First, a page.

Thursday, October 29, 2009

Oh, stop your bloody whining...

Oh, stop your bloody whining...

There’s something bracing about the Australian media.

Court rules homosexual complainant a drama queen

A GAY man who claimed he was discriminated against in a small NSW town lost his case after a court found he was just the type of person who thought his rights were always being violated.

They even illustrate the piece with a picture of Daffyd from Little Britain.

New Statesman - wrong in new and inventive ways

New Statesman - wrong in new and inventive ways

In some ways it’s vaguely reassuring that the New Statesman has so publicly disavowed any notion of its being anything other than a propaganda sheet.  It makes it easier to dismiss it when it makes up stories about Barack Obama, or decides that all Tories are irredeemably racist for one thing.  But it’s still a little sad when a political magazine loses its credibility to such an extent that it ends up contradicting itself within the same paragraph.

More wrong still have been the Conservatives, whose economic policies have been as ill-informed as they have been gauche and naive. They have opposed interventionist government and fiscal and monetary stimuli. They have opposed quantitative easing. They have opposed the cut in VAT. They have opposed more government spending. They are obsessed with the growing Budget deficit and advocate paying down debt and cutting public spending, here and now, with immediate effect. True to their Thatcherite inheritance, they have announced that the management of the economy should be through interest rates alone, in defiance of all other mainstream political parties in western Europe.

Well, for a start it’s a tough order criticising the Conservatives for gaucheness at the same time as criticising them for their upper class, Etonian entitlement.  Gauche means lacking in social savoir-faire – not an accusation normally levelled against David Cameron (Eton and Brasenose) If you’ve seen James Macintyre at any social function you’ll have a good idea what it really means – or perhaps if you’ve seen Gordon Brown on Youtube.  I suspect that someone’s ‘how to be a journalist’ book mentioned the importance of the rule of three, and they ended up a bit stuck for a third.  Confirmation of that comes in the very next sentence.  If it is true that the Conservatives have opposed “interventionist government and fiscal and monetary stimuli” (check the three), then how can they have announced that “the management of the economy should be through interest rates alone”?  Reducing interest rates is a monetary stimulus you blithering economic halfwits.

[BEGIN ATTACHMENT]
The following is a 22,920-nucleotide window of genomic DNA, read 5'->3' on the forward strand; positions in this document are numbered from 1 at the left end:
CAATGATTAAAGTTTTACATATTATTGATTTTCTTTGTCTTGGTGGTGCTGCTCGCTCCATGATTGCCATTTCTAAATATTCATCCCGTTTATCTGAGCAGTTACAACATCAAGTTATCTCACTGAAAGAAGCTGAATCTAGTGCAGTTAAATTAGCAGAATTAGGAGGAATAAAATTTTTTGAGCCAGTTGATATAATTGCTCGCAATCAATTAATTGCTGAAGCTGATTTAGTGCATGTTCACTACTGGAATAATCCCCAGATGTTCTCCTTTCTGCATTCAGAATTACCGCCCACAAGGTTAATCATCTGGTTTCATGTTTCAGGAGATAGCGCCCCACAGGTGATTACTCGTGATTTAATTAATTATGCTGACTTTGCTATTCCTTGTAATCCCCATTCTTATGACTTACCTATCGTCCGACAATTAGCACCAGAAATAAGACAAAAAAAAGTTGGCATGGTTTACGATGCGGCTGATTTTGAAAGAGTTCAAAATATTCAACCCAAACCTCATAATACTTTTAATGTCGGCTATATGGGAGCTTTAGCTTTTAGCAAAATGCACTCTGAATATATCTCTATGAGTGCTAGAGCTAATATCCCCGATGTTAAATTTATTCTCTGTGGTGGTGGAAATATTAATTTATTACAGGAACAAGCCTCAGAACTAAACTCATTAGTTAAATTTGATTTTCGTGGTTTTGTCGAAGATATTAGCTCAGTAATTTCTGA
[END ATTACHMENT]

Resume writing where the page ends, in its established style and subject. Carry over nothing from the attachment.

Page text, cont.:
Those who aspire to government should read J K Galbraith's The Great Crash. The echoes with today are unsettling. In the 1930s, world governments cut back on stimulus too soon, with catastrophic consequences. The result was what economists call a double-dip recession, with an intensification of hardship just as optimism was returning.

I’ve commented before that I am effectively an economic ignoramus.  However, here I stand in the presence of a master.  I have read (and have a copy of) The Great Crash, and it’s an excellent book.  But it is an analysis of the, spook, Great Crash of 1929 and not of the Great Depression that followed it.  Hence, its conclusions and maxims do not include a prescription for a Governmental fiscal stimulus.  If that’s what you want read Keynes, with the proviso that you include his requirement that Governments run a surplus during boom times.  Is it too much to expect that a newspaper leader exhorting you to read a particular book should themselves have understood it?

Wednesday, October 28, 2009

Picking a fight with the EU

Picking a fight with the EU

Let’s face it kiddies, Santa Klaus almost certainly isn’t coming to town.  The Tories have to accept that by far the most likely scenario is that the Lisbon Treaty is ratified by everybody by the middle of next month, and in force as soon as possible afterwards.  The long Tory holding position of hoping for a British referendum on an unratified treaty is not going to hold water for much longer.  Indeed, the Tories are starting to look disingenuous with their vague fall-back position of ‘not letting matters rest’.

So, what are they going to do?  The Grand Old Duke of Cameron has marched his Euro-sceptic troops to the top of a pretty large hill, and simply marching them down again would make him look ridiculous.  There has to be a plan – a plan that involves something of a showdown with Europe, and surely at the least a repatriation of some devolved powers.  These could be symbolic (Charlemagne suggests securing the return of old-fashioned British passports) or more concrete.   Charlemagne’s biggie here is financial regulation.

In their dreams, half our EU partners would like to impose martial law on the City of London, under some French general in a képi. In theory, lots of EU financial regulations could be decided by qualified majority vote. Sane countries like Sweden say they cannot imagine imposing regulations on the UK against our will, because the impact on us is too big. Get that in writing: a political pledge from the other leaders that Britain has a veto on financial regulation affecting the City.